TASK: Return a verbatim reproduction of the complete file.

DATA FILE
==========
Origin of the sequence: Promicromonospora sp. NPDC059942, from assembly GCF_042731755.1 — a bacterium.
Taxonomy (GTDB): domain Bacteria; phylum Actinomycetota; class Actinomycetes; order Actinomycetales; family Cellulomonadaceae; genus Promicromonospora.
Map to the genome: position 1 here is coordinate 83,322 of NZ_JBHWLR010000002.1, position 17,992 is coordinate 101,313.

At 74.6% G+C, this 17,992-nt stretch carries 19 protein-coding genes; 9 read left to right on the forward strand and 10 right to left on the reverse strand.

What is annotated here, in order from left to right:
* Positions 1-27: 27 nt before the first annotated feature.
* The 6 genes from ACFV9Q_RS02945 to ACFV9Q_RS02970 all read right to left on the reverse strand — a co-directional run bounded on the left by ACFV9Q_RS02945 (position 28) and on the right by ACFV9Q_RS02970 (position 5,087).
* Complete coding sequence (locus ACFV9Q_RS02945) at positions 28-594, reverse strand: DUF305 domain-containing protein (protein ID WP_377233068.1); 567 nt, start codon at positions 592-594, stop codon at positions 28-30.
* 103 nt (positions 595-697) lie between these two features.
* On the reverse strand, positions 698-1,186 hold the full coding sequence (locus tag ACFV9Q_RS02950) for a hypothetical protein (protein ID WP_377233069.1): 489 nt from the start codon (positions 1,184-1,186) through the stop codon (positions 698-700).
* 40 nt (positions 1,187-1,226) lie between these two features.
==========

Origin of the sequence: Promicromonospora sp. NPDC059942, from assembly GCF_042731755.1 — a bacterium.
Taxonomy (GTDB): domain Bacteria; phylum Actinomycetota; class Actinomycetes; order Actinomycetales; family Cellulomonadaceae; genus Promicromonospora.
Map to the genome: position 1 here is coordinate 83,322 of NZ_JBHWLR010000002.1, position 17,992 is coordinate 101,313.

At 74.6% G+C, this 17,992-nt stretch carries 19 protein-coding genes; 9 read left to right on the forward strand and 10 right to left on the reverse strand.

What is annotated here, in order from left to right:
* Positions 1-27: 27 nt before the first annotated feature.
* The 6 genes from ACFV9Q_RS02945 to ACFV9Q_RS02970 all read right to left on the reverse strand — a co-directional run bounded on the left by ACFV9Q_RS02945 (position 28) and on the right by ACFV9Q_RS02970 (position 5,087).
* Complete coding sequence (locus ACFV9Q_RS02945) at positions 28-594, reverse strand: DUF305 domain-containing protein (protein ID WP_377233068.1); 567 nt, start codon at positions 592-594, stop codon at positions 28-30.
* 103 nt (positions 595-697) lie between these two features.
* On the reverse strand, positions 698-1,186 hold the full coding sequence (locus tag ACFV9Q_RS02950) for a hypothetical protein (protein ID WP_377233069.1): 489 nt from the start codon (positions 1,184-1,186) through the stop codon (positions 698-700).
* 40 nt (positions 1,187-1,226) lie between these two features.